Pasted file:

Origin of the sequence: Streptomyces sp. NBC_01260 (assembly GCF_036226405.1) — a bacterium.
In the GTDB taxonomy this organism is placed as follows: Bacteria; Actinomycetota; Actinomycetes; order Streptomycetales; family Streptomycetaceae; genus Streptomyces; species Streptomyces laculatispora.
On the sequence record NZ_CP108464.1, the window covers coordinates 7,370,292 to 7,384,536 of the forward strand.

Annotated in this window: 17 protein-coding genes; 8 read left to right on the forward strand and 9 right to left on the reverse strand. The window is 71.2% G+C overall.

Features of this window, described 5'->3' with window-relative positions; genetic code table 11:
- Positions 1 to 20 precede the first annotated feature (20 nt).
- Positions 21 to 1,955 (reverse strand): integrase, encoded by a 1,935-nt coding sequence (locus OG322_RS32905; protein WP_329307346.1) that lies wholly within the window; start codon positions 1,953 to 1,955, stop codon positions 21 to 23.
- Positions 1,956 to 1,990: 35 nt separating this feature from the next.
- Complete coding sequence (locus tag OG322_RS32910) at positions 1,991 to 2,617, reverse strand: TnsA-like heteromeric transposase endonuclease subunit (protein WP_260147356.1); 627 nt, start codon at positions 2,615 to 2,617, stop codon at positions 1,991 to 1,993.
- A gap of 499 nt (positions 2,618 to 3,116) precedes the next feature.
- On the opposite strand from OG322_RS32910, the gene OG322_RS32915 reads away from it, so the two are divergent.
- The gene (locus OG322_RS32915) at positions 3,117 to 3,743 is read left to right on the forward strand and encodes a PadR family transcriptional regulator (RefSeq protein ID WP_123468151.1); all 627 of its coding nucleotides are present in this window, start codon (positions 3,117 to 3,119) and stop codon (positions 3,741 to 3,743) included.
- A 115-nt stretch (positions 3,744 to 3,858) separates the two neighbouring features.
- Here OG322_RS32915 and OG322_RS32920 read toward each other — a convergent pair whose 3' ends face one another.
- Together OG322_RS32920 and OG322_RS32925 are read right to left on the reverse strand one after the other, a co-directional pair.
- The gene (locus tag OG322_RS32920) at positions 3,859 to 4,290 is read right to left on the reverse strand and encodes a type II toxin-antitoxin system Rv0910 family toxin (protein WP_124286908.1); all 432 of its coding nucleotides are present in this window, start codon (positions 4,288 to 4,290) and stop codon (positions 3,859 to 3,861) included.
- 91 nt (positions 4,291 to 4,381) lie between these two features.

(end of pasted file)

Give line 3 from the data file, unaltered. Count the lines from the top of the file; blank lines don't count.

On the sequence record NZ_CP108464.1, the window covers coordinates 7,370,292 to 7,384,536 of the forward strand.